TED BRONSON: REMEMBERING A TRUE NAVAL AVIATION LEGEND

Captain Mike Boyle, Captain Ted Bronson, USN (Ret.) and Admiral Harry Harris, PACOM, stand before the newly placed P-8A Poseidon Model (NHF Photo/Matthew Eng/Released)

The Naval Historical Foundation lost a long-time friend and avid supporter with the passing of Captain Edward F. “Ted” Bronson, US Navy (Retired). The son of the late Edward J. and Rita J. Bronson, Ted was born in Havre de Grace, Maryland and grew up in Wilmington, Delaware. After earning his BS from LaSalle College in Philadelphia in 1954, he was accepted at the University of Chicago, receiving a Master of Arts degree in June 1958. He received that degree as a naval officer, having graduated from the Navy’s Aviation Officer Candidate program and earning his commission on June 28, 1957.

Call Sign “Cash” Bronson served 29 years and in 1976 he became the 25th naval aviator to achieve 1,000 carrier landings. His first of seven Vietnam tours was in 1963 with the South Vietnam Air Force, transitioning T-28 pilots into AD-6 Skyraiders. His later Vietnam actions included combat tours in Attack Squadron 113 aboard USS Kitty Hawk [1966] and USS Enterprise [1967] flying the A4C Skyhawk for 236 missions over North Vietnam. Later he served as Flight Deck Officer and Handler aboard USS Oriskany for Yankee Station deployments in 1969/70/71. He returned to the Gulf of Tonkin in 1972 as the Commander, Task Force 77 Air Operations officer. After his 1976 Attack Squadron 46 Commanding Officer tour flying A-7B Corsairs from USS John F Kennedy, he reported to the Navy Office of Legislative Affairs. Chief of Legislative Affairs then Rear Admiral Tom Kilcline would state: “Bronson was more responsible than any other OPNAV person for the Congressional approval for production of the F/A-18.” After a tour as the Executive Assistant to Navy Director, Command and Control, he was tasked to form Naval Space Command, Dahlgren, Virginia.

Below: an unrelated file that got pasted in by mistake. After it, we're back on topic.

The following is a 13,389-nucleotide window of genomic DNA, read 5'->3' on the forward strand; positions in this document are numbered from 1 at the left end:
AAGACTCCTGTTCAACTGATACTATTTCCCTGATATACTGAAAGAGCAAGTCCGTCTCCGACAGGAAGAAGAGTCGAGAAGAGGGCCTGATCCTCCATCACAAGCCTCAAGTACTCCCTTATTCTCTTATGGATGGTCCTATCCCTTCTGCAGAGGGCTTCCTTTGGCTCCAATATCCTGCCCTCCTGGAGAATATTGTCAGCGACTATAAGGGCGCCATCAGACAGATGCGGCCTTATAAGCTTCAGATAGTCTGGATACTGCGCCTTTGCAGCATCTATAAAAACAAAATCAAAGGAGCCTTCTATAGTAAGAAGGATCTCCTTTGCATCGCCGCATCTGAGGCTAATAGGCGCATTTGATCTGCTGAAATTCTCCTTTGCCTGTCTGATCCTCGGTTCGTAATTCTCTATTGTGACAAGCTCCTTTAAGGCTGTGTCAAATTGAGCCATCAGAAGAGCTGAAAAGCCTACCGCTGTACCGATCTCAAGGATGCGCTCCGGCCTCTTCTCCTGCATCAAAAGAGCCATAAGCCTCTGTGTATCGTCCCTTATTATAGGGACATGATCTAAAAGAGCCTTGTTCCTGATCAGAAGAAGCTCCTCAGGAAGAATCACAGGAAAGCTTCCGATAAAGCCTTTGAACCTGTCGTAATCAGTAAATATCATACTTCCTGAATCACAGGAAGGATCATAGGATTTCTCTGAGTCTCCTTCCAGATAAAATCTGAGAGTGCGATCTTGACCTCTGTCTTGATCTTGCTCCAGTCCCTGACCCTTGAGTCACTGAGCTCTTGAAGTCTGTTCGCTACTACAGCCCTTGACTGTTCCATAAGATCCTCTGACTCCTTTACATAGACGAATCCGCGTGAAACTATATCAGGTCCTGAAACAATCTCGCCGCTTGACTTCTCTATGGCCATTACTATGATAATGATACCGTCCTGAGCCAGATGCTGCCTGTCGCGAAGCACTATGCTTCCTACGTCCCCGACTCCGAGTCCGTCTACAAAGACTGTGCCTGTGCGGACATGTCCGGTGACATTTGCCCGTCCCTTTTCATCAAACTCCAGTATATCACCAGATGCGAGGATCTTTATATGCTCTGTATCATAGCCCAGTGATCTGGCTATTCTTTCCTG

His awards include the Legion of Merit, a Bronze Star, two Single Action Air Medals, 19 Strike Flight Air Medals, a Navy Commendation Medal w/2 Gold Stars, a Navy Achievement Medal with Combat V, Presidential Unit Citation, Air Force Gallantry Cross Unit Citation for Exchange Tour with the Vietnam Air Force 514th Squadron, Air Force Outstanding Unit Award for Exchange Tour with VNAF 514th, Vietnam Service Medal with 4 Bronze Stars; the Vietnam Cross of Gallantry, and the Vietnam Armed Forces Honor Medal with Star.

After his naval service, he was Scholarship Chairman for the Washington DC chapter of AFCEA 1989-2011. In 2014 he coordinated a “Flight to Freedom” ceremony, celebrating the April 1975 Vietnamese Air Force OV-1 Bird Dog landing on USS Midway. From 2007 to 2017 he spearheaded the campaign to make known the holiness of Servant of God, Fr. Vincent Capodanno, LT, CHC, USNR, who died on the Vietnam battlefield in the 1967 USMC “Operation Swift”.

From 2007 to 2017 he served as the Naval Historical Foundation’s aviation representative to an advisory committee that supported the build-out of the Navy Museum’s Cold War Gallery at the Washington Navy Yard. His legacy can be seen in the Cold War Gallery Ready Room which replicated the ready room of his VA-46 “Clansman” using artifacts that he donated. In addition, he coordinated the fundraising for the production of models of Cold War vintage aircraft. Furthermore, to correct a long neglected oversight, Captain Bronson initiated the awarding of Navy Astronaut Wings to Neil Armstrong in 2010.

NHF Chairman, Admiral Fallon remembers Captain Bronson as a stalwart supporter of naval history, stating, “No person was as energetic and diligent in pursuing the causes in which he believed than Ted Bronson. His perseverance and attention to detail in the naval aviation portion of the Cold War Gallery brought it to fruition almost singlehandedly. I am pleased that we were able to honor Ted as an early recipient of the NHF volunteer of the year award. May his soul rest in peace.”


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